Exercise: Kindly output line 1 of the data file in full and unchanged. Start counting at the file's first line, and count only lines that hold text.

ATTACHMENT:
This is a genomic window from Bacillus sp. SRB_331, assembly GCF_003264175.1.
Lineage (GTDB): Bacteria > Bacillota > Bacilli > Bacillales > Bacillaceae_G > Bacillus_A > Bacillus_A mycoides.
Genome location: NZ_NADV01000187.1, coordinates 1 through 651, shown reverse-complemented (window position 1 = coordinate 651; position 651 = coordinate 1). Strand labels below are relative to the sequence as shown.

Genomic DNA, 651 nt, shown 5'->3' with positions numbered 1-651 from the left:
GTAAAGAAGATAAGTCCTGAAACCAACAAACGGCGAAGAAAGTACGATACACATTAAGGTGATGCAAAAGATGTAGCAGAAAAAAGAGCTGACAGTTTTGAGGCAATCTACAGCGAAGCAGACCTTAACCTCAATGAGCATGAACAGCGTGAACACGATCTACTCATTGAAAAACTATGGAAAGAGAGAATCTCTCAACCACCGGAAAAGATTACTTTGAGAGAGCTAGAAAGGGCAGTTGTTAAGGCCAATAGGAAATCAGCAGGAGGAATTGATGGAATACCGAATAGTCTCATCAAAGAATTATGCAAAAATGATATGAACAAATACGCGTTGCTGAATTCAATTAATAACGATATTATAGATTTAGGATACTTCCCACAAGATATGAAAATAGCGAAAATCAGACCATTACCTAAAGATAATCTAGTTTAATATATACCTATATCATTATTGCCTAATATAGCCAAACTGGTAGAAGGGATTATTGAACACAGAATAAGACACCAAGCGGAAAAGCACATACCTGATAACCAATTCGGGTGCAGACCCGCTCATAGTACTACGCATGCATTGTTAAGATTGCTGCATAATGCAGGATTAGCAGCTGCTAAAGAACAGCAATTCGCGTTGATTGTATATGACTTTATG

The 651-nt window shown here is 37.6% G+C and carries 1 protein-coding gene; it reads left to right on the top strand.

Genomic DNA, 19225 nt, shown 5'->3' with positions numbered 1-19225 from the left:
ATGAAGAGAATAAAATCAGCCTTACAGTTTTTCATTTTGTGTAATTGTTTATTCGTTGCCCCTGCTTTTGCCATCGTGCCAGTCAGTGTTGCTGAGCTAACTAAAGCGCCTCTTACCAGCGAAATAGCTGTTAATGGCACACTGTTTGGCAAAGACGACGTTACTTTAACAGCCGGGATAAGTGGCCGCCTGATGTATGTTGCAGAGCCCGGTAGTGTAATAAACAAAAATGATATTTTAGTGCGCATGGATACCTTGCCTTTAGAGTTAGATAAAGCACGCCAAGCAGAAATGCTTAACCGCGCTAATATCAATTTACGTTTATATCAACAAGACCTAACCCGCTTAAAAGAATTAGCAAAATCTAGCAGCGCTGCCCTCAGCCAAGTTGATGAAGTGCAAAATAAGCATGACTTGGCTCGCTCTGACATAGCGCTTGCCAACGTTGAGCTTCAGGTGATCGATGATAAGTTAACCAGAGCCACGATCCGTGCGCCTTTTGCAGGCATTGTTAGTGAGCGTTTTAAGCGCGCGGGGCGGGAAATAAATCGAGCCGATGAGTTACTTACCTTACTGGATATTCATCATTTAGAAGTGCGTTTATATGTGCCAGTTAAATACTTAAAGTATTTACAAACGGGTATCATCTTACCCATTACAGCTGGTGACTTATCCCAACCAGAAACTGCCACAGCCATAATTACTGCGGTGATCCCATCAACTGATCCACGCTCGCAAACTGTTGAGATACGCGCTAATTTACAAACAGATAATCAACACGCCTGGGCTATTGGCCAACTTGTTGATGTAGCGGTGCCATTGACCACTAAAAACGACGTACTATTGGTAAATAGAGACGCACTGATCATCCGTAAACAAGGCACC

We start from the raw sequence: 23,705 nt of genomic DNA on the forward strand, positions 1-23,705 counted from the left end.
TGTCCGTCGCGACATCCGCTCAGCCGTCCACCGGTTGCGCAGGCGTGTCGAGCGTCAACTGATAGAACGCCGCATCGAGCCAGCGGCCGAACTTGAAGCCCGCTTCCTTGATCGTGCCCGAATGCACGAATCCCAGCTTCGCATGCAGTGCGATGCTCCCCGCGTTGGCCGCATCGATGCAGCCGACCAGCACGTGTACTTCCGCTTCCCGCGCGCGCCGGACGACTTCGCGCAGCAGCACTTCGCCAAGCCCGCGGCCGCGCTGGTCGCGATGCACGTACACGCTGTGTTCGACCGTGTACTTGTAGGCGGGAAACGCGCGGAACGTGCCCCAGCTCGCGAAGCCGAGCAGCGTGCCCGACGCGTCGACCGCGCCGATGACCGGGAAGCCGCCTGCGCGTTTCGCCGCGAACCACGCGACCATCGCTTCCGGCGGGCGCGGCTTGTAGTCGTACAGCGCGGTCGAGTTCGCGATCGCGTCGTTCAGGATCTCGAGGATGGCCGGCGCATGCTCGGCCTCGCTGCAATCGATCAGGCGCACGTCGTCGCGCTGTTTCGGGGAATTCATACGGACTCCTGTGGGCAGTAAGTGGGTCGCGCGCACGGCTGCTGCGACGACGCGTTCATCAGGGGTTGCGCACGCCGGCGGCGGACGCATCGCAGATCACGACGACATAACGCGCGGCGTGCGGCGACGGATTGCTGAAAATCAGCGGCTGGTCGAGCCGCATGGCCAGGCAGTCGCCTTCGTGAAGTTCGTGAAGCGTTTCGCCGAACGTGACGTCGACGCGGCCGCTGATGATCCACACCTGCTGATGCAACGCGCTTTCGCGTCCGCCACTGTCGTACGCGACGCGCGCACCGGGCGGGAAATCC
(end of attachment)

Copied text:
This is a genomic window from Bacillus sp. SRB_331, assembly GCF_003264175.1.